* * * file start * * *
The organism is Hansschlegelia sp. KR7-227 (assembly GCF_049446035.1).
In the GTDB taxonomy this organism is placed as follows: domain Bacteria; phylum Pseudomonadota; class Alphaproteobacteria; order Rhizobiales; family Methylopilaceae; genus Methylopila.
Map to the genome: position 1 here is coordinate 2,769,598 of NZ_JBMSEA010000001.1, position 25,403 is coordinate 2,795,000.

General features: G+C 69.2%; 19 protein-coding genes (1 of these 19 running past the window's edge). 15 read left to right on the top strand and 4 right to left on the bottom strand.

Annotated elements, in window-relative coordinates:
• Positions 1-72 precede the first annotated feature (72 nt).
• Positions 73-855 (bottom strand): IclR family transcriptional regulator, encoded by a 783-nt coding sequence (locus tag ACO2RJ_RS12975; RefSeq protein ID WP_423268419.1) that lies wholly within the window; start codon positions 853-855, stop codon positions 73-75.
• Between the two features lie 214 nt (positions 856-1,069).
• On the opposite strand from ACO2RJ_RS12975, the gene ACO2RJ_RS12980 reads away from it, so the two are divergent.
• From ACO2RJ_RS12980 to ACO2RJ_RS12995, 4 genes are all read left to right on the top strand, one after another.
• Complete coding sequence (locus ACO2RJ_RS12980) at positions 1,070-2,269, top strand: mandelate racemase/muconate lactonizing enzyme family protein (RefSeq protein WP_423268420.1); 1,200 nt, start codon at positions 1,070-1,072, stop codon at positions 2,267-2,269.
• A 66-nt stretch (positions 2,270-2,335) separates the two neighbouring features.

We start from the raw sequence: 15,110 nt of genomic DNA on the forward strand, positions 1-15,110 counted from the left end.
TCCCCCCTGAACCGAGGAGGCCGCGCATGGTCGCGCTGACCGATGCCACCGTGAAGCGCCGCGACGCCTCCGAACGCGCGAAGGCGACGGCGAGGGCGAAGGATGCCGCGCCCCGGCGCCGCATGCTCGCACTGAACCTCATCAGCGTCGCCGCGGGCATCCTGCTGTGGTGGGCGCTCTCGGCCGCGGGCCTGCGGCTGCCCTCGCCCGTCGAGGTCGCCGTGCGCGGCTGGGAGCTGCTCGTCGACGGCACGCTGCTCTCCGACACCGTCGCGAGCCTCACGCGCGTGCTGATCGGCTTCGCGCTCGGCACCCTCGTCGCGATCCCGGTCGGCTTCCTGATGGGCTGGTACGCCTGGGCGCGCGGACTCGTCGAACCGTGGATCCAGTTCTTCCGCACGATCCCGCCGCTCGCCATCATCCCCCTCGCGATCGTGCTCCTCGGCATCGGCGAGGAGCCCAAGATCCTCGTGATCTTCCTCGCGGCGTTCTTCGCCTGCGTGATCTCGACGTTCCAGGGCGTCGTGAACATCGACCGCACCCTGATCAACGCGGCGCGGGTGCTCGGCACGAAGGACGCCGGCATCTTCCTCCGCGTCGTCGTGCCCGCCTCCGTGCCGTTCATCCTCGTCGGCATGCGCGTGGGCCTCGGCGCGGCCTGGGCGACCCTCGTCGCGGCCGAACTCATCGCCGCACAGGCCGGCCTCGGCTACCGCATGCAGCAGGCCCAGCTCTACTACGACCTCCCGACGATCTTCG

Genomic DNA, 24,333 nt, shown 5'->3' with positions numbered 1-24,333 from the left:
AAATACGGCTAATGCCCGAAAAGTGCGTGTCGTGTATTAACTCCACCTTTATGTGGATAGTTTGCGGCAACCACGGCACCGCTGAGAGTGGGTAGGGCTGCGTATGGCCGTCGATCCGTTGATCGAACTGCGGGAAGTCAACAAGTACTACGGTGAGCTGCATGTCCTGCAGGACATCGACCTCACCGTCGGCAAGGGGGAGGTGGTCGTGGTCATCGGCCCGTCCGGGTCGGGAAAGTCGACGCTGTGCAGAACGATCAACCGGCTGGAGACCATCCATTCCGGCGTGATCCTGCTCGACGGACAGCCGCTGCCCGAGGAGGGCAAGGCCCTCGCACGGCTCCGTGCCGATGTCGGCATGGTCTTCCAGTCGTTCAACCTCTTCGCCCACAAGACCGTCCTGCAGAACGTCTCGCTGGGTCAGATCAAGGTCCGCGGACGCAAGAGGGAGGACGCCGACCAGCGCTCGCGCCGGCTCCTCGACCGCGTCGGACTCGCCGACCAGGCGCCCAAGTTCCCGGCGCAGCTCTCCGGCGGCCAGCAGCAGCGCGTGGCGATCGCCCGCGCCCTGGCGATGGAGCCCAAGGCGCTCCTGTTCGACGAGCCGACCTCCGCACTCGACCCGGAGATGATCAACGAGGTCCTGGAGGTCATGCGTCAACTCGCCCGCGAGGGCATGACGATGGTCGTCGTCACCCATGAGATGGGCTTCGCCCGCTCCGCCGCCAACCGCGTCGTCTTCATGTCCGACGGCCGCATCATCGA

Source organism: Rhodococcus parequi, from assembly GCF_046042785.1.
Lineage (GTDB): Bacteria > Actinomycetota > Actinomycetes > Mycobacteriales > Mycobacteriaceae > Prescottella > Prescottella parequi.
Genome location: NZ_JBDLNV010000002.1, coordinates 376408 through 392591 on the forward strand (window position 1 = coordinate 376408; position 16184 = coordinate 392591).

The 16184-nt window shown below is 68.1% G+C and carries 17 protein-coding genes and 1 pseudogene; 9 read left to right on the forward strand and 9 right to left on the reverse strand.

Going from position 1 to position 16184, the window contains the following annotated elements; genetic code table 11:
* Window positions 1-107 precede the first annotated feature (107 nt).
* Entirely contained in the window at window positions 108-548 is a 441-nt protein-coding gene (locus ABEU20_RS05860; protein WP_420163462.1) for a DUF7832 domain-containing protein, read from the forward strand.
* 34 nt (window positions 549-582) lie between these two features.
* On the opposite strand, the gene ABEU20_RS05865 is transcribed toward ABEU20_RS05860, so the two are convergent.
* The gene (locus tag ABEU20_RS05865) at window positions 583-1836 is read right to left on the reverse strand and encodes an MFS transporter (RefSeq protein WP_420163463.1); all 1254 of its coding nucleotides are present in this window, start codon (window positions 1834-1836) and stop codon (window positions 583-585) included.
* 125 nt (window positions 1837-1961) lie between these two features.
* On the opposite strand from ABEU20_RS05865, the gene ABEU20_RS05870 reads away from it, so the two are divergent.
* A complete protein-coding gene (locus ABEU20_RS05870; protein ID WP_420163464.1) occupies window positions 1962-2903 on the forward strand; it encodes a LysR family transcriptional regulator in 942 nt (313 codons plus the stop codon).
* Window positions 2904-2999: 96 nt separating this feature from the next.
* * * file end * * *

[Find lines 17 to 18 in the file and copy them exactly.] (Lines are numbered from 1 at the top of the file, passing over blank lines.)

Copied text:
Source organism: Rhodococcus parequi, from assembly GCF_046042785.1.
Lineage (GTDB): Bacteria > Actinomycetota > Actinomycetes > Mycobacteriales > Mycobacteriaceae > Prescottella > Prescottella parequi.